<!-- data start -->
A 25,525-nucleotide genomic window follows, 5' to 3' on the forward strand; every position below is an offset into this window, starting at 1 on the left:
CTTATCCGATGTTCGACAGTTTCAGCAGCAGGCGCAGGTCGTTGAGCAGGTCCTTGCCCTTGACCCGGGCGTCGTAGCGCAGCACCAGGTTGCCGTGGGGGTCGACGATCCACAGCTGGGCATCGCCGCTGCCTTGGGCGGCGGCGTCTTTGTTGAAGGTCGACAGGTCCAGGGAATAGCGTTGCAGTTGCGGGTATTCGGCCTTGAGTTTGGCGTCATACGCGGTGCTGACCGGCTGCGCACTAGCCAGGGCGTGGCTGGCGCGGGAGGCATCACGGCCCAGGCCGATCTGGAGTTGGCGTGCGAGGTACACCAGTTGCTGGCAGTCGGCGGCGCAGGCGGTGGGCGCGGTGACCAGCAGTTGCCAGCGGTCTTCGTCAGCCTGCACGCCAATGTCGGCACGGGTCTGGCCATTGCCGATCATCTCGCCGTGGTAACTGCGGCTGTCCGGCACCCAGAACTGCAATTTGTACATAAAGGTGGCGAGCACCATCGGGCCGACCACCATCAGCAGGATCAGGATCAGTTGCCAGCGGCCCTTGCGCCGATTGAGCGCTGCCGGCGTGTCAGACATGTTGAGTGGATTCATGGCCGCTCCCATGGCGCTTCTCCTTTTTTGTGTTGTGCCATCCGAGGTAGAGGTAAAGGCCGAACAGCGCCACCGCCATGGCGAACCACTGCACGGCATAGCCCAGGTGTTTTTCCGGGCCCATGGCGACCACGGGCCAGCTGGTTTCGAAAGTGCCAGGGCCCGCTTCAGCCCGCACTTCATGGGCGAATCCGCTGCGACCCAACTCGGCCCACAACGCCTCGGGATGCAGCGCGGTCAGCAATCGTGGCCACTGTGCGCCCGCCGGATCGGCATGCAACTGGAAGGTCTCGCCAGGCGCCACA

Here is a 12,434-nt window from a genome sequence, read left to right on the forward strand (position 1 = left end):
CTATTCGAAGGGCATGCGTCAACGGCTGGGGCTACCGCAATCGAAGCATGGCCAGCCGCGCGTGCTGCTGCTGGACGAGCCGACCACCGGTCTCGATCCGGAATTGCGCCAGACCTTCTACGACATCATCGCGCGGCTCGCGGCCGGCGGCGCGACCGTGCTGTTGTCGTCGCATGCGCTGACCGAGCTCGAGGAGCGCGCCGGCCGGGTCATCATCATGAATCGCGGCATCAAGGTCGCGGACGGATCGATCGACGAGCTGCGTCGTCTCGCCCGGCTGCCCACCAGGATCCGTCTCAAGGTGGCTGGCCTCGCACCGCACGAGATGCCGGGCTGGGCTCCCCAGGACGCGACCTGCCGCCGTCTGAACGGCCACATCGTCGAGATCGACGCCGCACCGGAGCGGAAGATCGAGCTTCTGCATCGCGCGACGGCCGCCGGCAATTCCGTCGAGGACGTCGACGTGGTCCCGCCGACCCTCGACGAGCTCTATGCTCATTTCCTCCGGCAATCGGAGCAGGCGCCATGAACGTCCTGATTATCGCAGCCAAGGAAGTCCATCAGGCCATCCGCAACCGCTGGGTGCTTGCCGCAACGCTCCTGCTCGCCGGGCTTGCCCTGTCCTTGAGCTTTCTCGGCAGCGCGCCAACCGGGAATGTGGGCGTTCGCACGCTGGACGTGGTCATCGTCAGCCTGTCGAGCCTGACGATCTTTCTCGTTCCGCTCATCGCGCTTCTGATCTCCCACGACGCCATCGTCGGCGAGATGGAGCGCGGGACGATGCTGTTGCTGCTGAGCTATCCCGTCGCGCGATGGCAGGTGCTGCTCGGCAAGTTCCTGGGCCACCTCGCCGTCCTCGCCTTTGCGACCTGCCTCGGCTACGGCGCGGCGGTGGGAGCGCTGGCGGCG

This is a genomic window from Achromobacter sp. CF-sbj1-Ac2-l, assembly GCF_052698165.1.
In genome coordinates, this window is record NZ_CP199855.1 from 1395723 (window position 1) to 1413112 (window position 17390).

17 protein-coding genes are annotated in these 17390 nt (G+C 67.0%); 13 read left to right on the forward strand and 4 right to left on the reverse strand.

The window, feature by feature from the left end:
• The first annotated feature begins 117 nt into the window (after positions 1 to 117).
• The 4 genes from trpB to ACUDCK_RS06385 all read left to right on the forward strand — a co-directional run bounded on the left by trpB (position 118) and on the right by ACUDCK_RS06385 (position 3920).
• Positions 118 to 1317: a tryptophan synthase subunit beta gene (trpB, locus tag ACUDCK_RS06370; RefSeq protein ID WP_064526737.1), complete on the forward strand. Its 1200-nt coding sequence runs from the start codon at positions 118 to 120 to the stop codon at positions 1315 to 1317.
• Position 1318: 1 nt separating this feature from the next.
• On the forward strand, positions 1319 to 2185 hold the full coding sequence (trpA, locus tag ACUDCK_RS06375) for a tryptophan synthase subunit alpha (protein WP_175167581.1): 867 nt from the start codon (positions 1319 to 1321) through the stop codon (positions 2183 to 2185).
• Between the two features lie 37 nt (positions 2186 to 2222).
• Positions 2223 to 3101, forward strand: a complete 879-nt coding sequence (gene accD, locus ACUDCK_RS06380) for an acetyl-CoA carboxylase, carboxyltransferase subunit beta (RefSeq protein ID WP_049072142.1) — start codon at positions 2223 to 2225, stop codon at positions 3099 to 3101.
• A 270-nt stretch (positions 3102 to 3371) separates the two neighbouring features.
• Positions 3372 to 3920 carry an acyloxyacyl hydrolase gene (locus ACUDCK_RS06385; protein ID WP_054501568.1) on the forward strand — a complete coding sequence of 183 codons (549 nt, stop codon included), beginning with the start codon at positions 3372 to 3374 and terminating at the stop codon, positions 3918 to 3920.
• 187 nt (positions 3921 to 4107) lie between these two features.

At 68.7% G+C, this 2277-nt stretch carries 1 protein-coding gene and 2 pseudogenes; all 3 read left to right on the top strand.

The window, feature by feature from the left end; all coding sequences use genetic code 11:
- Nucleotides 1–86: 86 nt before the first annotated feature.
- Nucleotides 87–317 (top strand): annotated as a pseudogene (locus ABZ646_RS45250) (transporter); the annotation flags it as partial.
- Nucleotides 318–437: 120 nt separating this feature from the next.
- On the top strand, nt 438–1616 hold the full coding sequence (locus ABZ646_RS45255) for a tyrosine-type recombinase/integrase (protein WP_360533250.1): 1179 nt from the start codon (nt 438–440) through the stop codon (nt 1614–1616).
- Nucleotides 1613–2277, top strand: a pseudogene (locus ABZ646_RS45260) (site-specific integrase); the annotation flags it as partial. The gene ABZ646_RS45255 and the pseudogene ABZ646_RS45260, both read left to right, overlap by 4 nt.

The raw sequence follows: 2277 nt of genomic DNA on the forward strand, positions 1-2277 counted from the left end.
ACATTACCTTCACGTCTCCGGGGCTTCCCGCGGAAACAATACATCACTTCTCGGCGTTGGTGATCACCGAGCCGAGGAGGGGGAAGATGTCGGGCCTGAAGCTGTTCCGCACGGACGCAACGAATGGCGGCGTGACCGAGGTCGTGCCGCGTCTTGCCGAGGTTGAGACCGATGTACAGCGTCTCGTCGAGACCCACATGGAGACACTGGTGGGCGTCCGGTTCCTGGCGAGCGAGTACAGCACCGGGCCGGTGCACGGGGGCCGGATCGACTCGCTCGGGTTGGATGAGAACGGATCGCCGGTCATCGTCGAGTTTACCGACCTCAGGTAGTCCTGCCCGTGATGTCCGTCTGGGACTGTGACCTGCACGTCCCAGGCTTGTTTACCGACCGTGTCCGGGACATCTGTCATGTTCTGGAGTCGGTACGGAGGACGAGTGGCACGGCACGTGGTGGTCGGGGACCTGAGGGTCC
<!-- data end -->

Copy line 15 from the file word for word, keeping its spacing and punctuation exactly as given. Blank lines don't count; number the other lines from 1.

• Positions 2223 to 3101, forward strand: a complete 879-nt coding sequence (gene accD, locus ACUDCK_RS06380) for an acetyl-CoA carboxylase, carboxyltransferase subunit beta (RefSeq protein ID WP_049072142.1) — start codon at positions 2223 to 2225, stop codon at positions 3099 to 3101.